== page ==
Tag Archives: Rob Tregenza

Rob Tregenza – Inside/Out [+Trailer] (1997)

Quote:
Against the barren wintry backdrop of a psychiatric hospital, inpatients and authority figures drift through turgid psychological states. We meet the artist Jean and his lover Monica, patients of the facility, and several characters circling its periphery: a guard, an Episcopalian priest, and a church organist. Minimalizing dialogue and plot intricacy, Tregenza concedes only kernels of information, demanding that the viewer breathe dimensionality into his archetypes. Acting out primal instincts of lust, envy, fear, and love, subjects teeter vulnerably on the brink of sanity and insanity, freedom and repression in their attempts to navigate their existence. Read More »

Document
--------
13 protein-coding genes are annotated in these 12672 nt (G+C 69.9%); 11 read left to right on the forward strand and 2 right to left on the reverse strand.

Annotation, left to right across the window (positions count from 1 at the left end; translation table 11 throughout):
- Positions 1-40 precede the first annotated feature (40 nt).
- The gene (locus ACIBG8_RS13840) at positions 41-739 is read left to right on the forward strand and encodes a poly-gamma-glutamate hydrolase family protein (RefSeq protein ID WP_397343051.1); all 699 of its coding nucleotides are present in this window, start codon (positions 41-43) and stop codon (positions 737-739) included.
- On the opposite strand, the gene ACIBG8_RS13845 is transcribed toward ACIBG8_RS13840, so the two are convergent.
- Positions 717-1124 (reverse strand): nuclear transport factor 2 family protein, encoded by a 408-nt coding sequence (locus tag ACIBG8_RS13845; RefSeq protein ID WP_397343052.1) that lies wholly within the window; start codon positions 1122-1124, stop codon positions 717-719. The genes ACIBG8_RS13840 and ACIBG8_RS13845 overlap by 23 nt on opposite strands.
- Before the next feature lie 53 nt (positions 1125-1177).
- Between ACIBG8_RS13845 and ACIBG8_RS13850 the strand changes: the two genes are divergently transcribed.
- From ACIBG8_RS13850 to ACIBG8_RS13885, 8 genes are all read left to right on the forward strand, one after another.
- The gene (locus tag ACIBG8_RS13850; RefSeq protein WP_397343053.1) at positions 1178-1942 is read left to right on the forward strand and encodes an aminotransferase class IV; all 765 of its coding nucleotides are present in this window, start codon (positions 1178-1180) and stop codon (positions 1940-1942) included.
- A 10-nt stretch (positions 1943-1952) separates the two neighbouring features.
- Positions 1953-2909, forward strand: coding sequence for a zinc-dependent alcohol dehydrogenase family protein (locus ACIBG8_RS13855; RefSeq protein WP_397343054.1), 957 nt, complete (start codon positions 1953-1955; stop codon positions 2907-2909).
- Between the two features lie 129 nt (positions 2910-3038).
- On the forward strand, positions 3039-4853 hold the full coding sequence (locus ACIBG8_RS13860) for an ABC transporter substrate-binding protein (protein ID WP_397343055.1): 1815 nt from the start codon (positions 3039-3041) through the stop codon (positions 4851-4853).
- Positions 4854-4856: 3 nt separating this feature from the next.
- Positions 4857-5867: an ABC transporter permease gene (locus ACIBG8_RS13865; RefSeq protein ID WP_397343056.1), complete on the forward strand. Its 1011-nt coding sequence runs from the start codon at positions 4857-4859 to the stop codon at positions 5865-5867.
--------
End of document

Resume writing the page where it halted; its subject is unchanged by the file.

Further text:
Rob Tregenza – Inside/Out (1997)

An uncredited Jean-Luc Godard produced this 1997 third feature by the singular American independent Rob Tregenza, and along with Hungarian filmmaker Bela Tarr, Godard is certainly a presiding guru over this powerful if enigmatic view of life in and around a psychiatric hospital somewhere in rural, snowbound America. Shot by Tregenza himself (one of the best cinematographers on the planet) in black-and-white 35-millimeter ‘Scope — mainly in extremely long, choreographed takes that transpire with a minimum of dialogue but with an extremely inventive and original Dolby sound track — the film offers not so much a plot in the usual sense as a series of interlocking characters and events governed, like the film’s title, by polarities: sound and image, interior and exterior, sanity and madness, freedom and institutional captivity, society and isolation. Read More »